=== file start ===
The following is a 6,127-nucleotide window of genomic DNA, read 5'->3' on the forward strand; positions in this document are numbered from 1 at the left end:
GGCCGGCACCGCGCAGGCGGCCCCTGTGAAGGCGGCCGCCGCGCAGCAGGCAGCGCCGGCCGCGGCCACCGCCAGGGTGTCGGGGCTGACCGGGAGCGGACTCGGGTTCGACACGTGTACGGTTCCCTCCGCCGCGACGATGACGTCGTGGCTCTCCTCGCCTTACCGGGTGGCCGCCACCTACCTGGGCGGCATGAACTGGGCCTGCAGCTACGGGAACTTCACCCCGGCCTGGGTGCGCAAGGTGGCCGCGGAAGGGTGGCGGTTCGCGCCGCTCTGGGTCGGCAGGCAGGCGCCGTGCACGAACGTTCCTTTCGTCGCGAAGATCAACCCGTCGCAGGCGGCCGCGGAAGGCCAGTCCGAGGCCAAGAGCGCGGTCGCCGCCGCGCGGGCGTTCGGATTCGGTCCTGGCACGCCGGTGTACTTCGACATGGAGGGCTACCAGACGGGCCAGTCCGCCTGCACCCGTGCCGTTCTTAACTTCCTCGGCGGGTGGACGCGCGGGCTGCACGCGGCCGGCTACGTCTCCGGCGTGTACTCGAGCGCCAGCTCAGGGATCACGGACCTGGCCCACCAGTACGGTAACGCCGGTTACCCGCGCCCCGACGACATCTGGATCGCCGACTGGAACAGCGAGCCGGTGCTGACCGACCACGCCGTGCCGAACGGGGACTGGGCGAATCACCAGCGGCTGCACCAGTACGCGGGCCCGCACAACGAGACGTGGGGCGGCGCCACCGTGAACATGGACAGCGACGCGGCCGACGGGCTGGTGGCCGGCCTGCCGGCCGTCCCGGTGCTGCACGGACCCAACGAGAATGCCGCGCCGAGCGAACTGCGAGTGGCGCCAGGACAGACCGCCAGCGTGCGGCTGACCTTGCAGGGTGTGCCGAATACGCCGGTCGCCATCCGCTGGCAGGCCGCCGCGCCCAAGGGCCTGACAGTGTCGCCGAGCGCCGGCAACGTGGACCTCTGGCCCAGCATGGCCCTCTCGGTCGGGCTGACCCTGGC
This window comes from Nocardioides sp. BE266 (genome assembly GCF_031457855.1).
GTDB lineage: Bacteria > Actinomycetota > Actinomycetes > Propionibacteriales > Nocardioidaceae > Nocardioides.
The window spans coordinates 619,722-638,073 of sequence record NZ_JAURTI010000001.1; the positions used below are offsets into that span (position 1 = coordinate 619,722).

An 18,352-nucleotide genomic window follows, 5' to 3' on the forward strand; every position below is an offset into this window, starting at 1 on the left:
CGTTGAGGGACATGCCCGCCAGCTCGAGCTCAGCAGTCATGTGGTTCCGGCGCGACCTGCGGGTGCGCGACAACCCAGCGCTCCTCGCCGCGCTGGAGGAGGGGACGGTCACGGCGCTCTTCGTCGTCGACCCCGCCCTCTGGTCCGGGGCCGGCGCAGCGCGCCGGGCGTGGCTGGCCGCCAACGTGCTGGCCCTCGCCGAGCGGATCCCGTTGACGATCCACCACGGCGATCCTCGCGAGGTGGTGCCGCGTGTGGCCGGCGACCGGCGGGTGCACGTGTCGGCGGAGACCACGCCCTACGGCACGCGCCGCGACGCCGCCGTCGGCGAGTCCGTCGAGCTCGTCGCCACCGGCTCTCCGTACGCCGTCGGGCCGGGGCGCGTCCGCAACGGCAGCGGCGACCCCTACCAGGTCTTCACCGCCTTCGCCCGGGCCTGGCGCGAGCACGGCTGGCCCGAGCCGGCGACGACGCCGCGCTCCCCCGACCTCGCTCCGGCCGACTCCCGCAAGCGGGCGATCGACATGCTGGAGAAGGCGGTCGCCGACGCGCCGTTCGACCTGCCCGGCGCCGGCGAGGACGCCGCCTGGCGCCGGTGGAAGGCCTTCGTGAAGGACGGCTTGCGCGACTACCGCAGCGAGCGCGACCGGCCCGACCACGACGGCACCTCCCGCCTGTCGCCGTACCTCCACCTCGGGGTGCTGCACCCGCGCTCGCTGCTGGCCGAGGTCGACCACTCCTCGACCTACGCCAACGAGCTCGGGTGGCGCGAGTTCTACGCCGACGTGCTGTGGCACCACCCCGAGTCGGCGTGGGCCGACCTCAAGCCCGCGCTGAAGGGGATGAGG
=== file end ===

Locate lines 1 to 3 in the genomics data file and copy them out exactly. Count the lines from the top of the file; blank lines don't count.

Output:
The following is a 6,127-nucleotide window of genomic DNA, read 5'->3' on the forward strand; positions in this document are numbered from 1 at the left end:
GGCCGGCACCGCGCAGGCGGCCCCTGTGAAGGCGGCCGCCGCGCAGCAGGCAGCGCCGGCCGCGGCCACCGCCAGGGTGTCGGGGCTGACCGGGAGCGGACTCGGGTTCGACACGTGTACGGTTCCCTCCGCCGCGACGATGACGTCGTGGCTCTCCTCGCCTTACCGGGTGGCCGCCACCTACCTGGGCGGCATGAACTGGGCCTGCAGCTACGGGAACTTCACCCCGGCCTGGGTGCGCAAGGTGGCCGCGGAAGGGTGGCGGTTCGCGCCGCTCTGGGTCGGCAGGCAGGCGCCGTGCACGAACGTTCCTTTCGTCGCGAAGATCAACCCGTCGCAGGCGGCCGCGGAAGGCCAGTCCGAGGCCAAGAGCGCGGTCGCCGCCGCGCGGGCGTTCGGATTCGGTCCTGGCACGCCGGTGTACTTCGACATGGAGGGCTACCAGACGGGCCAGTCCGCCTGCACCCGTGCCGTTCTTAACTTCCTCGGCGGGTGGACGCGCGGGCTGCACGCGGCCGGCTACGTCTCCGGCGTGTACTCGAGCGCCAGCTCAGGGATCACGGACCTGGCCCACCAGTACGGTAACGCCGGTTACCCGCGCCCCGACGACATCTGGATCGCCGACTGGAACAGCGAGCCGGTGCTGACCGACCACGCCGTGCCGAACGGGGACTGGGCGAATCACCAGCGGCTGCACCAGTACGCGGGCCCGCACAACGAGACGTGGGGCGGCGCCACCGTGAACATGGACAGCGACGCGGCCGACGGGCTGGTGGCCGGCCTGCCGGCCGTCCCGGTGCTGCACGGACCCAACGAGAATGCCGCGCCGAGCGAACTGCGAGTGGCGCCAGGACAGACCGCCAGCGTGCGGCTGACCTTGCAGGGTGTGCCGAATACGCCGGTCGCCATCCGCTGGCAGGCCGCCGCGCCCAAGGGCCTGACAGTGTCGCCGAGCGCCGGCAACGTGGACCTCTGGCCCAGCATGGCCCTCTCGGTCGGGCTGACCCTGGC
This window comes from Nocardioides sp. BE266 (genome assembly GCF_031457855.1).